August 2, 2012 | Author: PM Hut | Filed under: Project Management Office
Do PMOs Still Add Value in Organizations that Are at a High Degree of Project Management Maturity?
By Kiron D. Bondale
A LinkedIn question on the topic of PMOs in the future made me think about the benefits of having a PMO once a company has reached a high degree of project management maturity. This is not as fantastic a vision as you might think – after all, PMI’s tag line is Making Project Management Indispensable For Business Results and it is not outside the realm of possibility that many organizations will (at some point in the future) have project management institutionalized as an organizational competency instead of a skill shared by a select few.
When such a time arrives (See, I can take a “glass is half full” position at least once every year!), will there still be a need for a PMO? After all, if project management skills become as natural to staff as operational competencies, do we still have a need for a group focused on the discipline?
The first analogy I would make is to quality. Even those companies that have reached stratospheric altitudes of quality and have embedded this competency into all aspects of their organization would still have a staffed quality department.
Here are some of the benefits that a PMO can provide to higher maturity companies:
- Guardians of the methodology – even in a high maturity organization, if there is no PMO, who is responsible for the ongoing evolution of PM methodologies and the tools which support them?
Consultation & facilitation – even the most skilled PM can benefit from an unbiased external observer when faced with tricky decisions. PMOs can aspire to be “neutral territory” by providing consultative services to project teams such as delivery assurance reviews or risk identification & assessment facilitation.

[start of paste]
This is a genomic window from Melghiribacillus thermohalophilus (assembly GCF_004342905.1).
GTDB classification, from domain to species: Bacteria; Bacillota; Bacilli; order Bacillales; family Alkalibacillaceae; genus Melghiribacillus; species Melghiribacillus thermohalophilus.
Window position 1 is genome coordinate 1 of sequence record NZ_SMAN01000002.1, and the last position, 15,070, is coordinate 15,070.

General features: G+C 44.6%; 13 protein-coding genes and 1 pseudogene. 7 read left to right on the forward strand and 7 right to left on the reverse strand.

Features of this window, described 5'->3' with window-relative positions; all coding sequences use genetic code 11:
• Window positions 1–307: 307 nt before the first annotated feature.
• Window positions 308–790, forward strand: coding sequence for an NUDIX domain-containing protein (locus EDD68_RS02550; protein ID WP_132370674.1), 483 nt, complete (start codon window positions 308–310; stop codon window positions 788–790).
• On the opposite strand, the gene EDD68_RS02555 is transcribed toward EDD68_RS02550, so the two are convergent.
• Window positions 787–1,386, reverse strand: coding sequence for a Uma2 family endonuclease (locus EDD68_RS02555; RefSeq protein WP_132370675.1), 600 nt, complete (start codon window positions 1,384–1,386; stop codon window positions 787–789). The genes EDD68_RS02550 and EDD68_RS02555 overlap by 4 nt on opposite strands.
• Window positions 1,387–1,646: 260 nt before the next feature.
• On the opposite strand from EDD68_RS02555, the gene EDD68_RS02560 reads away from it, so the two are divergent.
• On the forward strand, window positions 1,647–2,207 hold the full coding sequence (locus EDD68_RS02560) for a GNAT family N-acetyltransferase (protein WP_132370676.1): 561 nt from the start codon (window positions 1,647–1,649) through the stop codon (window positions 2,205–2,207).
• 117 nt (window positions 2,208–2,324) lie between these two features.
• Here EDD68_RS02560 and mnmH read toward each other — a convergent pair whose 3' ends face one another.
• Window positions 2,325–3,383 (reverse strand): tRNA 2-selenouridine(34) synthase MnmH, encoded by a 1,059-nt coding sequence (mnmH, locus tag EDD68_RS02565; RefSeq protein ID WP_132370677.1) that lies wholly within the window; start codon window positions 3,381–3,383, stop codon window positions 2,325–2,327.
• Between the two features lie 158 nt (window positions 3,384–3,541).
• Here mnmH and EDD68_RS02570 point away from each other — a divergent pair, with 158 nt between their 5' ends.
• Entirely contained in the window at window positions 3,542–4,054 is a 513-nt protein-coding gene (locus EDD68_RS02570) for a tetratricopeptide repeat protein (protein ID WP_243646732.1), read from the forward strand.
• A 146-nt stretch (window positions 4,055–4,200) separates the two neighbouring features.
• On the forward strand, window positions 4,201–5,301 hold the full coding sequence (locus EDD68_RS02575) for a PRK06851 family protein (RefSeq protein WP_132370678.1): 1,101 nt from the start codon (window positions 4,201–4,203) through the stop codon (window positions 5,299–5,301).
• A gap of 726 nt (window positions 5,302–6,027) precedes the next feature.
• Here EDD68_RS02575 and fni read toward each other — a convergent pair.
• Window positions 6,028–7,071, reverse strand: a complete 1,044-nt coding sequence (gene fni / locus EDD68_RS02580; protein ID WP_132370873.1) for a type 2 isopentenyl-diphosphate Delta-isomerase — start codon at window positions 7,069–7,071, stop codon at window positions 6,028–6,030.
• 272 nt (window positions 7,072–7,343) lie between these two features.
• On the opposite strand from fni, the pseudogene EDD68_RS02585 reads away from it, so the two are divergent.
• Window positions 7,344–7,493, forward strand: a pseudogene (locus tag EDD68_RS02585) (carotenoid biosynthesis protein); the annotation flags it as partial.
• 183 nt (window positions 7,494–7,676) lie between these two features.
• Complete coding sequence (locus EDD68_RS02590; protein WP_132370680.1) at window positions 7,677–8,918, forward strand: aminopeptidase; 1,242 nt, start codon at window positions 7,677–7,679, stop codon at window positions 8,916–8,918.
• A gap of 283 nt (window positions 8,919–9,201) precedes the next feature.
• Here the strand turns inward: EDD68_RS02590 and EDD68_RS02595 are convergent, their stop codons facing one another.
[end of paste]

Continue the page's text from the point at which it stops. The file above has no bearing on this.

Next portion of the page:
Support for portfolio governance - If the organization has embraced project portfolio management practices (which is highly likely if it is at a high degree of maturity), the PMO can facilitate governance practices such as intake reviews or prioritization discussions.
Consistent, strategic reporting – No tool can (yet) replace the benefits that a centralized staffed process can bring to portfolio-level reporting. The benefits go beyond the communication of project status to looking at trends, systemic risks and issues and key lessons and reminders that can be shared organization-wide.
No matter how good a professional golfer is, they will usually benefit from a coach to help them maintain their performance and to improve. An effective PMO will still be a valuable coach to your organization no matter how low your project management handicap goes!
Kiron D. Bondale (PMP) is the Manager, Client Services for Solution Q Inc. which produces and implements project portfolio management solutions. Kiron has managed multiple mid-to-large-sized IT projects, and has worked for over twelve years in both internal and professional services project management capacities. He has setup and managed Project Management Offices (PMO) and has provided project portfolio management consulting services to clients across multiple industries. Kiron is actively involved with the Project Management Institute (PMI) and served as a volunteer director on the Board of the PMI Lakeshore Chapter from 2003 to 2009. Kiron has published articles on project management in a number of industry publications and has presented PPM/PM topics in multiple conferences and webinars.
For more of Kiron’s thoughts on project management, please visit his blog at http://solutionq.wordpress.com/.
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